The remix section is an entirely new beast to get through considering the quality of remixers on board. Again, I won’t be covering them all, but I will point out my favorites. It’s starts off banging with a remix from Teknovore, who I’ve been paying very close attention to since their inauguration. I feel as if Teknovore takes the original formula and adds in an extra industrial punch, making the track dive into crunchier and dirtier territory. Matt Hart takes the chill and ambient rhythms from ‘We Are The Witches’ and transforms it into an upbeat club track. Something that I didn’t think could work, but obviously he proved me wrong. In classic Ruinizer format, the wicked producer takes ‘Pink Queen’ and transforms it into this dirty, almost cyberpunk-like track. Much like Matt Hart, what Ruinzer was able to accomplish with this single is outstanding and unexpected. Kudos to the rest of the remixers as well, including Moaan Exis, SD-KRTR, Humans Can’t Reboot, and Narconic. 

Simon Carter and Fabsi have taken on a tremendous task with “The Bitches Potion”. Creating eleven tracks of primarily instrumental industrial-techno tracks, each with a length of five minutes or more, is deemed an impossible task by some. It’s rounded out by an amazing remix section filled with mixes that often do not sound like the original in any way, shape, or form, aside from being a dancey industrial track. Sure, I have my minor complaints about the album, but it’s nothing that makes me want to never listen to it ever again. In fact, I do want to listen to this again; it’s going to have a permanent place in my rotation for a long time and, possibly, forever. Eight out of ten.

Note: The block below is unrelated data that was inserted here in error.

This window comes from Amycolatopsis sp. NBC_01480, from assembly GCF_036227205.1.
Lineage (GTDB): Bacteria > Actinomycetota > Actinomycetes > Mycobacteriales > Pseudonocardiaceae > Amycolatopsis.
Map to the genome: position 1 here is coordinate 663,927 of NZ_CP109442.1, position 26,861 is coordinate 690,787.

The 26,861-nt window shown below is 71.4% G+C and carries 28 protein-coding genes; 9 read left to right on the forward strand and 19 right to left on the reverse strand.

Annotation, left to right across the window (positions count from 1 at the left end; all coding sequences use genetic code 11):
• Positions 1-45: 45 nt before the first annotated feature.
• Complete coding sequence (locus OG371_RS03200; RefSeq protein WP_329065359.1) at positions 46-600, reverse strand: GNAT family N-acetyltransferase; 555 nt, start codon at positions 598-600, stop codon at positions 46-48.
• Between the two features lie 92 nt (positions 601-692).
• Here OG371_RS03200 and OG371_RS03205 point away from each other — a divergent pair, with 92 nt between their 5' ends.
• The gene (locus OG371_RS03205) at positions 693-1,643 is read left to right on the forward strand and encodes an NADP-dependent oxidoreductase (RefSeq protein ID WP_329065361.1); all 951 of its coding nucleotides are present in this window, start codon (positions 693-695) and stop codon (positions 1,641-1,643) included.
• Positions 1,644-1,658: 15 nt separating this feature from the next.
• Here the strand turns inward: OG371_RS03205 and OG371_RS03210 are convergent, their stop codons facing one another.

This review was commissioned through our Ko-fi page.
Feb 21 2022

Off label

Official release released by the artist themselves without the backing of a label.

Steven Gullotta

info@brutalresonance.com
I've been writing for Brutal Resonance since November of 2012 and now serve as the editor-in-chief. I love the dark electronic underground and usually have too much to listen to at once but I love it. I am also an editor at Aggressive Deprivation, a digital/physical magazine since March of 2016. I support the scene as much as I can from my humble laptop.